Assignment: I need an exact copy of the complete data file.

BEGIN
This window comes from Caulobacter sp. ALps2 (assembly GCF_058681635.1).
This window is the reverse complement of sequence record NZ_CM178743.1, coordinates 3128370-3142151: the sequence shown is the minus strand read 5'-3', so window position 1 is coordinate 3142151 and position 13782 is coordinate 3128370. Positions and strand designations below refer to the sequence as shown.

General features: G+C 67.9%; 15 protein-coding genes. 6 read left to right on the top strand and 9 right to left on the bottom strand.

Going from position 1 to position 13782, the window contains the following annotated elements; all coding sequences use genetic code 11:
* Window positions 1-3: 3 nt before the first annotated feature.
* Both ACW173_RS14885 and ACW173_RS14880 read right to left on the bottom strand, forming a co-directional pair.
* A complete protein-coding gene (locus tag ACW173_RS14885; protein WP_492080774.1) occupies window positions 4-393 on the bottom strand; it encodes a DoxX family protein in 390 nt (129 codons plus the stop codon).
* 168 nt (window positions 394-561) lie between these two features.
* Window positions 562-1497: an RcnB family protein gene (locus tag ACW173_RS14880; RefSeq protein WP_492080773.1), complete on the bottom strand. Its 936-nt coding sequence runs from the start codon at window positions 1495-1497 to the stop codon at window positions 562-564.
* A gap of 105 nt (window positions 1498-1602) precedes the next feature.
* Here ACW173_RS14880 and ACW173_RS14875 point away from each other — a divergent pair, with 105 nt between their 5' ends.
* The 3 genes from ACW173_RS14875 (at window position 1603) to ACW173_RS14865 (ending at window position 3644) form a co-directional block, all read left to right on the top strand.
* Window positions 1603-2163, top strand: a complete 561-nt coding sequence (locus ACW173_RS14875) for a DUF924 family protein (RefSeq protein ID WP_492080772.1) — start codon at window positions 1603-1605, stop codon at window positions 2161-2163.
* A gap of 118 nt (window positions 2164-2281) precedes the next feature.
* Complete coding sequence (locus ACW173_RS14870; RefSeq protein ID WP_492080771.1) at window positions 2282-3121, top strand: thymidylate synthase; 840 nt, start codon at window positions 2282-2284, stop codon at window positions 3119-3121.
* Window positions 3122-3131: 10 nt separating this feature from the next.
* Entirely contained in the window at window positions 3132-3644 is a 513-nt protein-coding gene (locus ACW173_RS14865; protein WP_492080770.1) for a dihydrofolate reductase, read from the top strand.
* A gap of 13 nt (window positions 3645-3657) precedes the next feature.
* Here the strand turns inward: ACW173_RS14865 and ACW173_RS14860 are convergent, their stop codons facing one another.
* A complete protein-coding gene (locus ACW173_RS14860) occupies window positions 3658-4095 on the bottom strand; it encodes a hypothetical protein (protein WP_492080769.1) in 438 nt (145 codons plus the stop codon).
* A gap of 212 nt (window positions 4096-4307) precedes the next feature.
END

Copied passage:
This window comes from Caulobacter sp. ALps2 (assembly GCF_058681635.1).
This window is the reverse complement of sequence record NZ_CM178743.1, coordinates 3128370-3142151: the sequence shown is the minus strand read 5'-3', so window position 1 is coordinate 3142151 and position 13782 is coordinate 3128370. Positions and strand designations below refer to the sequence as shown.

General features: G+C 67.9%; 15 protein-coding genes. 6 read left to right on the top strand and 9 right to left on the bottom strand.

Going from position 1 to position 13782, the window contains the following annotated elements; all coding sequences use genetic code 11:
* Window positions 1-3: 3 nt before the first annotated feature.
* Both ACW173_RS14885 and ACW173_RS14880 read right to left on the bottom strand, forming a co-directional pair.
* A complete protein-coding gene (locus tag ACW173_RS14885; protein WP_492080774.1) occupies window positions 4-393 on the bottom strand; it encodes a DoxX family protein in 390 nt (129 codons plus the stop codon).
* 168 nt (window positions 394-561) lie between these two features.
* Window positions 562-1497: an RcnB family protein gene (locus tag ACW173_RS14880; RefSeq protein WP_492080773.1), complete on the bottom strand. Its 936-nt coding sequence runs from the start codon at window positions 1495-1497 to the stop codon at window positions 562-564.
* A gap of 105 nt (window positions 1498-1602) precedes the next feature.
* Here ACW173_RS14880 and ACW173_RS14875 point away from each other — a divergent pair, with 105 nt between their 5' ends.
* The 3 genes from ACW173_RS14875 (at window position 1603) to ACW173_RS14865 (ending at window position 3644) form a co-directional block, all read left to right on the top strand.
* Window positions 1603-2163, top strand: a complete 561-nt coding sequence (locus ACW173_RS14875) for a DUF924 family protein (RefSeq protein ID WP_492080772.1) — start codon at window positions 1603-1605, stop codon at window positions 2161-2163.
* A gap of 118 nt (window positions 2164-2281) precedes the next feature.
* Complete coding sequence (locus ACW173_RS14870; RefSeq protein ID WP_492080771.1) at window positions 2282-3121, top strand: thymidylate synthase; 840 nt, start codon at window positions 2282-2284, stop codon at window positions 3119-3121.
* Window positions 3122-3131: 10 nt separating this feature from the next.
* Entirely contained in the window at window positions 3132-3644 is a 513-nt protein-coding gene (locus ACW173_RS14865; protein WP_492080770.1) for a dihydrofolate reductase, read from the top strand.
* A gap of 13 nt (window positions 3645-3657) precedes the next feature.
* Here the strand turns inward: ACW173_RS14865 and ACW173_RS14860 are convergent, their stop codons facing one another.
* A complete protein-coding gene (locus ACW173_RS14860) occupies window positions 3658-4095 on the bottom strand; it encodes a hypothetical protein (protein WP_492080769.1) in 438 nt (145 codons plus the stop codon).
* A gap of 212 nt (window positions 4096-4307) precedes the next feature.